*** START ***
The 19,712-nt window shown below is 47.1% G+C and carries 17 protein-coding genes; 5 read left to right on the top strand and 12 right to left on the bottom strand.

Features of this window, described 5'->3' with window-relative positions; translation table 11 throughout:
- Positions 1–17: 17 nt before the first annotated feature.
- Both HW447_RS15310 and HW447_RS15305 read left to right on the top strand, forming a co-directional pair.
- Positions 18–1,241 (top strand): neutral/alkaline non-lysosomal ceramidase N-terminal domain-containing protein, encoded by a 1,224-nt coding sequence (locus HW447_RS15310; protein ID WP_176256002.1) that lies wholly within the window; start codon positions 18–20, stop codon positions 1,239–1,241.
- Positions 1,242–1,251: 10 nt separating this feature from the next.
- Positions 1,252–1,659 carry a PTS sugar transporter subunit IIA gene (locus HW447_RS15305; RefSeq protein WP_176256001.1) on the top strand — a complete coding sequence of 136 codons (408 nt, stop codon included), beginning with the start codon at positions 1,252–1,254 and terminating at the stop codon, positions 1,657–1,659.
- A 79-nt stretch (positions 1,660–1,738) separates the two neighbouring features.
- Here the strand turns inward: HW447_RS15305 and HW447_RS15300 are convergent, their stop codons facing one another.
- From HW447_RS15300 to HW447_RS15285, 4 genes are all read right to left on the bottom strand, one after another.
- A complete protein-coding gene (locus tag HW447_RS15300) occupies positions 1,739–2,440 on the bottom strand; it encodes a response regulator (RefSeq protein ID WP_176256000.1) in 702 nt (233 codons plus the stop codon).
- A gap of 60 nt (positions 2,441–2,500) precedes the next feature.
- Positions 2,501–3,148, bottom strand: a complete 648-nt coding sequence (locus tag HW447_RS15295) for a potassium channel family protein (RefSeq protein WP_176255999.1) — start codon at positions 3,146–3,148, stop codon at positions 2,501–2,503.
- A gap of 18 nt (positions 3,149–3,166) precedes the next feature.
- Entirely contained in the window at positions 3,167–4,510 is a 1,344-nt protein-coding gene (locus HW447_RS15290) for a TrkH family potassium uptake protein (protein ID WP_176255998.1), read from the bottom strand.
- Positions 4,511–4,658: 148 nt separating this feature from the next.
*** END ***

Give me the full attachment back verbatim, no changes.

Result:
The 19,712-nt window shown below is 47.1% G+C and carries 17 protein-coding genes; 5 read left to right on the top strand and 12 right to left on the bottom strand.

Features of this window, described 5'->3' with window-relative positions; translation table 11 throughout:
- Positions 1–17: 17 nt before the first annotated feature.
- Both HW447_RS15310 and HW447_RS15305 read left to right on the top strand, forming a co-directional pair.
- Positions 18–1,241 (top strand): neutral/alkaline non-lysosomal ceramidase N-terminal domain-containing protein, encoded by a 1,224-nt coding sequence (locus HW447_RS15310; protein ID WP_176256002.1) that lies wholly within the window; start codon positions 18–20, stop codon positions 1,239–1,241.
- Positions 1,242–1,251: 10 nt separating this feature from the next.
- Positions 1,252–1,659 carry a PTS sugar transporter subunit IIA gene (locus HW447_RS15305; RefSeq protein WP_176256001.1) on the top strand — a complete coding sequence of 136 codons (408 nt, stop codon included), beginning with the start codon at positions 1,252–1,254 and terminating at the stop codon, positions 1,657–1,659.
- A 79-nt stretch (positions 1,660–1,738) separates the two neighbouring features.
- Here the strand turns inward: HW447_RS15305 and HW447_RS15300 are convergent, their stop codons facing one another.
- From HW447_RS15300 to HW447_RS15285, 4 genes are all read right to left on the bottom strand, one after another.
- A complete protein-coding gene (locus tag HW447_RS15300) occupies positions 1,739–2,440 on the bottom strand; it encodes a response regulator (RefSeq protein ID WP_176256000.1) in 702 nt (233 codons plus the stop codon).
- A gap of 60 nt (positions 2,441–2,500) precedes the next feature.
- Positions 2,501–3,148, bottom strand: a complete 648-nt coding sequence (locus tag HW447_RS15295) for a potassium channel family protein (RefSeq protein WP_176255999.1) — start codon at positions 3,146–3,148, stop codon at positions 2,501–2,503.
- A gap of 18 nt (positions 3,149–3,166) precedes the next feature.
- Entirely contained in the window at positions 3,167–4,510 is a 1,344-nt protein-coding gene (locus HW447_RS15290) for a TrkH family potassium uptake protein (protein ID WP_176255998.1), read from the bottom strand.
- Positions 4,511–4,658: 148 nt separating this feature from the next.